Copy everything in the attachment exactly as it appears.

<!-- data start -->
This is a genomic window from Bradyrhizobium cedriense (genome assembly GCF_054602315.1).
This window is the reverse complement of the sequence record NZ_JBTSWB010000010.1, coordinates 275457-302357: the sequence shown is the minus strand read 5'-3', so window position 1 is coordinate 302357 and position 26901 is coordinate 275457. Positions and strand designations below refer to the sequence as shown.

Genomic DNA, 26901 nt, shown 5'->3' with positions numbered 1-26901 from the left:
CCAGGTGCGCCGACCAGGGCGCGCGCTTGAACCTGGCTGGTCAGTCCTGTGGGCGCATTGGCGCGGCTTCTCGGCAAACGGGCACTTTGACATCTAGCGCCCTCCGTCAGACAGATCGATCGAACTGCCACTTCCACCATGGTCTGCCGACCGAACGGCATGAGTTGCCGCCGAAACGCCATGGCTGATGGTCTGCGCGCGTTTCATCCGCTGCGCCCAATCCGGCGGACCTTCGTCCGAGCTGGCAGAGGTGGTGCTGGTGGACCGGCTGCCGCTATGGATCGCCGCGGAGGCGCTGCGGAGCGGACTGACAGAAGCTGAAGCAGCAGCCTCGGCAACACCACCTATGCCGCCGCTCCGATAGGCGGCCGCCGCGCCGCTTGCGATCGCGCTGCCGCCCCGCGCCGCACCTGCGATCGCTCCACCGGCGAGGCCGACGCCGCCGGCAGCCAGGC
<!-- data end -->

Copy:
This is a genomic window from Bradyrhizobium cedriense (genome assembly GCF_054602315.1).
This window is the reverse complement of the sequence record NZ_JBTSWB010000010.1, coordinates 275457-302357: the sequence shown is the minus strand read 5'-3', so window position 1 is coordinate 302357 and position 26901 is coordinate 275457. Positions and strand designations below refer to the sequence as shown.

Genomic DNA, 26901 nt, shown 5'->3' with positions numbered 1-26901 from the left:
CCAGGTGCGCCGACCAGGGCGCGCGCTTGAACCTGGCTGGTCAGTCCTGTGGGCGCATTGGCGCGGCTTCTCGGCAAACGGGCACTTTGACATCTAGCGCCCTCCGTCAGACAGATCGATCGAACTGCCACTTCCACCATGGTCTGCCGACCGAACGGCATGAGTTGCCGCCGAAACGCCATGGCTGATGGTCTGCGCGCGTTTCATCCGCTGCGCCCAATCCGGCGGACCTTCGTCCGAGCTGGCAGAGGTGGTGCTGGTGGACCGGCTGCCGCTATGGATCGCCGCGGAGGCGCTGCGGAGCGGACTGACAGAAGCTGAAGCAGCAGCCTCGGCAACACCACCTATGCCGCCGCTCCGATAGGCGGCCGCCGCGCCGCTTGCGATCGCGCTGCCGCCCCGCGCCGCACCTGCGATCGCTCCACCGGCGAGGCCGACGCCGCCGGCAGCCAGGC